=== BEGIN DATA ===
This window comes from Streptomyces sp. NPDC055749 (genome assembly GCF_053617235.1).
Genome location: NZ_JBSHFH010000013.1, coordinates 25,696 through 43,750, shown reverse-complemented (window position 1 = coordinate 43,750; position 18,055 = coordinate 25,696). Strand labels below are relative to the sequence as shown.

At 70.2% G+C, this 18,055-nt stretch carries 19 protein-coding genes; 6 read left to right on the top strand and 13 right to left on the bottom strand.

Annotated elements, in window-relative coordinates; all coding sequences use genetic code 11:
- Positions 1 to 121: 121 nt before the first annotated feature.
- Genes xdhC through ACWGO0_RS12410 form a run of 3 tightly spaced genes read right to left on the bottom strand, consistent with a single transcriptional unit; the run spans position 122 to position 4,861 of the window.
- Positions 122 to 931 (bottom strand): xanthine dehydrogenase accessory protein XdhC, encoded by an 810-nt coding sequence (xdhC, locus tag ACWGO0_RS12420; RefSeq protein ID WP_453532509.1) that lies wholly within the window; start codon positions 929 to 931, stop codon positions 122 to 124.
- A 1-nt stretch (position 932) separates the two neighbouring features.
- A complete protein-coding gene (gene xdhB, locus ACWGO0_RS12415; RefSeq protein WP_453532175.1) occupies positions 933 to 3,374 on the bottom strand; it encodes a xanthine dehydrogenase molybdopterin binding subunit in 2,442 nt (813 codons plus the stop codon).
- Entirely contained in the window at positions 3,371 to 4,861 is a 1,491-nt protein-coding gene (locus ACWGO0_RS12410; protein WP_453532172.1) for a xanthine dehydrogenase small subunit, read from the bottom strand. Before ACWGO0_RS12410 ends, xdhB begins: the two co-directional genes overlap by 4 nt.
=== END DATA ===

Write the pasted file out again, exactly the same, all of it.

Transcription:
This window comes from Streptomyces sp. NPDC055749 (genome assembly GCF_053617235.1).
Genome location: NZ_JBSHFH010000013.1, coordinates 25,696 through 43,750, shown reverse-complemented (window position 1 = coordinate 43,750; position 18,055 = coordinate 25,696). Strand labels below are relative to the sequence as shown.

At 70.2% G+C, this 18,055-nt stretch carries 19 protein-coding genes; 6 read left to right on the top strand and 13 right to left on the bottom strand.

Annotated elements, in window-relative coordinates; all coding sequences use genetic code 11:
- Positions 1 to 121: 121 nt before the first annotated feature.
- Genes xdhC through ACWGO0_RS12410 form a run of 3 tightly spaced genes read right to left on the bottom strand, consistent with a single transcriptional unit; the run spans position 122 to position 4,861 of the window.
- Positions 122 to 931 (bottom strand): xanthine dehydrogenase accessory protein XdhC, encoded by an 810-nt coding sequence (xdhC, locus tag ACWGO0_RS12420; RefSeq protein ID WP_453532509.1) that lies wholly within the window; start codon positions 929 to 931, stop codon positions 122 to 124.
- A 1-nt stretch (position 932) separates the two neighbouring features.
- A complete protein-coding gene (gene xdhB, locus ACWGO0_RS12415; RefSeq protein WP_453532175.1) occupies positions 933 to 3,374 on the bottom strand; it encodes a xanthine dehydrogenase molybdopterin binding subunit in 2,442 nt (813 codons plus the stop codon).
- Entirely contained in the window at positions 3,371 to 4,861 is a 1,491-nt protein-coding gene (locus ACWGO0_RS12410; protein WP_453532172.1) for a xanthine dehydrogenase small subunit, read from the bottom strand. Before ACWGO0_RS12410 ends, xdhB begins: the two co-directional genes overlap by 4 nt.